I have been studying utilitarianism in particular in quite some depth as part of my university degree (PPE). And yes I would DEFINITELY recommend that book, it is excellent. Also, of couse, Mill's book itself is very important to read as it had such a significant effect on ethics and politics, though I wouldn't say that he is necessarily the best representative of what utilitarians generally believe (the devil's in the details).
Another very simple, straightforward & lucid book is Roger Crisp's 'Routledge Philosophy Guidebook to Mill on Utilitarianism', definitely recommended. Or anything by Crisp, on that matter.
If you're still hungry for more, still on level one/two is 'Mill's Utilitarianism: Critical Essays' by Lyons.
Sorry Luke I rushed that a little bit and didn't check before hitting 'comment'.
In economics I would say you should read macroeconomics and microeconomics separately, and most college-level textbooks are on either one rather than both anyway.
So Mankiw is definitely the best on Macro, whilst Varian is the best for Micro, but his is quite dry and mathsy, whereas for a Micro alternative Katz and Rosen is more readable but less mathematical.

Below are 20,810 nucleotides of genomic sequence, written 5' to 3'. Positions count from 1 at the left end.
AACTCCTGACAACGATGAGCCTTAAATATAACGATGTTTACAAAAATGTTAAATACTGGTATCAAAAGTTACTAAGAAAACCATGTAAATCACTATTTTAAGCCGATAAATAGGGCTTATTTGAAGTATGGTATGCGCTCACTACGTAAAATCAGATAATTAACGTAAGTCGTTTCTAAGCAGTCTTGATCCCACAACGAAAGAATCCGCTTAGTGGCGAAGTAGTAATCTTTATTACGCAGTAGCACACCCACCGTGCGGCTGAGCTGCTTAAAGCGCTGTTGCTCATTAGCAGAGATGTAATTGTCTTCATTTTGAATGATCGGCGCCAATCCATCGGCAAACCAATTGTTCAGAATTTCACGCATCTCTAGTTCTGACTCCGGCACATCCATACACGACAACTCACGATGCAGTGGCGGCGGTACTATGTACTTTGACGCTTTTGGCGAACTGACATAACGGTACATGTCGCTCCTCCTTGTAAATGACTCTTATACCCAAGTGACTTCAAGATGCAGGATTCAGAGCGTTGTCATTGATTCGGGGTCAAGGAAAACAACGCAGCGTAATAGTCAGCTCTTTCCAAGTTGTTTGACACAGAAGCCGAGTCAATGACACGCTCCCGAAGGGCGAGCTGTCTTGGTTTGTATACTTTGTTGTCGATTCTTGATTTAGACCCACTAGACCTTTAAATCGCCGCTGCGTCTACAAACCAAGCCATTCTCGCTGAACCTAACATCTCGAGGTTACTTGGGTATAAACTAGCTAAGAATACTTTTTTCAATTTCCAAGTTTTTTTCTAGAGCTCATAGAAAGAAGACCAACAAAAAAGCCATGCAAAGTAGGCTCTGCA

So for Macro, go for Mankiw, and for Micro go Katz and Rosen if you can't handle Varian.
Hope that clears that up!
For elementary economics:
"Macroeconomics" by Mankiw, is without a doubt the best on the market. It is incredibly well written, and it's so good once you've read the book it fools you into thinking you understand absolutely everything on the topic!
"Intermediate Microeconomics" by Varian, is arguably the one to get. It can be a tad dry, and he uses lots of maths. If you don't like the idea of that then "Microeconomics" by Katz and Rosen is a very readable and less mathematical, though not quite as comprehensive as Varian.